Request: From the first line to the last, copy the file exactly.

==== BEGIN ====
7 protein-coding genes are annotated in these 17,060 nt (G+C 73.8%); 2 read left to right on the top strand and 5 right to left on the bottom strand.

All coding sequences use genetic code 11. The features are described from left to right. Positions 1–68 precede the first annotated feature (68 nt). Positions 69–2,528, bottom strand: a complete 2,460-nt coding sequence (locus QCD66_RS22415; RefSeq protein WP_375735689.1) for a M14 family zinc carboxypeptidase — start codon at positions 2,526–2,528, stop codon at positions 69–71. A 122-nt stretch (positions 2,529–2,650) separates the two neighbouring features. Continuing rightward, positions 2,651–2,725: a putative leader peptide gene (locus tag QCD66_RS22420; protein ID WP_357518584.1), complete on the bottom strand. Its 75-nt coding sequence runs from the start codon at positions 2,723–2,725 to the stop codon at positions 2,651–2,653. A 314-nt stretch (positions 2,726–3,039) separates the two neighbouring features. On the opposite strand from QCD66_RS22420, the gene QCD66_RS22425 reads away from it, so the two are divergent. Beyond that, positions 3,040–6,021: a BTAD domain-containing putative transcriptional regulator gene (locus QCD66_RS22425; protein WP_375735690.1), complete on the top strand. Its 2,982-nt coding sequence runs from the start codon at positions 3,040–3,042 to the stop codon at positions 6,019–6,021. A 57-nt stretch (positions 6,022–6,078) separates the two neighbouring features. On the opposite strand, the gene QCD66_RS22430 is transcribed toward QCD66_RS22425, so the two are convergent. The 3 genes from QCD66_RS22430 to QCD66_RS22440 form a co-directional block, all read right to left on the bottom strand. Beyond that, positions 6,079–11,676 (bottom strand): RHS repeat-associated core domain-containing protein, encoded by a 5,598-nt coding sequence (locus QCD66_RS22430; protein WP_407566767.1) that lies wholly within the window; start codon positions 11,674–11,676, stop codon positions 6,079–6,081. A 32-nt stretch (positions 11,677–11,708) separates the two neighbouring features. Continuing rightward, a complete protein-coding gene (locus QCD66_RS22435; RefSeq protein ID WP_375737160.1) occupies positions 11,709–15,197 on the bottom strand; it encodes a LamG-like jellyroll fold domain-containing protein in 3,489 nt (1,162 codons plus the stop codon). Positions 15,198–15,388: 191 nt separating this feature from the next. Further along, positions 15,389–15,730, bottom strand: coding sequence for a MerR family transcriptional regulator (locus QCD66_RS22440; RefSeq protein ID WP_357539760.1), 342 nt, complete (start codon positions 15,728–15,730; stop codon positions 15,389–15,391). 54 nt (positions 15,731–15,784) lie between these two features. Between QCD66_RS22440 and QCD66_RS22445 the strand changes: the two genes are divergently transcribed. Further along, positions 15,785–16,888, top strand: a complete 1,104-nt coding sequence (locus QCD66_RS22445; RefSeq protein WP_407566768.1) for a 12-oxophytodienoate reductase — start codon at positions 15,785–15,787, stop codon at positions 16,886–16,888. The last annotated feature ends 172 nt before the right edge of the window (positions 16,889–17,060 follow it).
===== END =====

7 protein-coding genes are annotated in these 17,060 nt (G+C 73.8%); 2 read left to right on the top strand and 5 right to left on the bottom strand.

All coding sequences use genetic code 11. The features are described from left to right. Positions 1–68 precede the first annotated feature (68 nt). Positions 69–2,528, bottom strand: a complete 2,460-nt coding sequence (locus QCD66_RS22415; RefSeq protein WP_375735689.1) for a M14 family zinc carboxypeptidase — start codon at positions 2,526–2,528, stop codon at positions 69–71. A 122-nt stretch (positions 2,529–2,650) separates the two neighbouring features. Continuing rightward, positions 2,651–2,725: a putative leader peptide gene (locus tag QCD66_RS22420; protein ID WP_357518584.1), complete on the bottom strand. Its 75-nt coding sequence runs from the start codon at positions 2,723–2,725 to the stop codon at positions 2,651–2,653. A 314-nt stretch (positions 2,726–3,039) separates the two neighbouring features. On the opposite strand from QCD66_RS22420, the gene QCD66_RS22425 reads away from it, so the two are divergent. Beyond that, positions 3,040–6,021: a BTAD domain-containing putative transcriptional regulator gene (locus QCD66_RS22425; protein WP_375735690.1), complete on the top strand. Its 2,982-nt coding sequence runs from the start codon at positions 3,040–3,042 to the stop codon at positions 6,019–6,021. A 57-nt stretch (positions 6,022–6,078) separates the two neighbouring features. On the opposite strand, the gene QCD66_RS22430 is transcribed toward QCD66_RS22425, so the two are convergent. The 3 genes from QCD66_RS22430 to QCD66_RS22440 form a co-directional block, all read right to left on the bottom strand. Beyond that, positions 6,079–11,676 (bottom strand): RHS repeat-associated core domain-containing protein, encoded by a 5,598-nt coding sequence (locus QCD66_RS22430; protein WP_407566767.1) that lies wholly within the window; start codon positions 11,674–11,676, stop codon positions 6,079–6,081. A 32-nt stretch (positions 11,677–11,708) separates the two neighbouring features. Continuing rightward, a complete protein-coding gene (locus QCD66_RS22435; RefSeq protein ID WP_375737160.1) occupies positions 11,709–15,197 on the bottom strand; it encodes a LamG-like jellyroll fold domain-containing protein in 3,489 nt (1,162 codons plus the stop codon). Positions 15,198–15,388: 191 nt separating this feature from the next. Further along, positions 15,389–15,730, bottom strand: coding sequence for a MerR family transcriptional regulator (locus QCD66_RS22440; RefSeq protein ID WP_357539760.1), 342 nt, complete (start codon positions 15,728–15,730; stop codon positions 15,389–15,391). 54 nt (positions 15,731–15,784) lie between these two features. Between QCD66_RS22440 and QCD66_RS22445 the strand changes: the two genes are divergently transcribed. Further along, positions 15,785–16,888, top strand: a complete 1,104-nt coding sequence (locus QCD66_RS22445; RefSeq protein WP_407566768.1) for a 12-oxophytodienoate reductase — start codon at positions 15,785–15,787, stop codon at positions 16,886–16,888. The last annotated feature ends 172 nt before the right edge of the window (positions 16,889–17,060 follow it).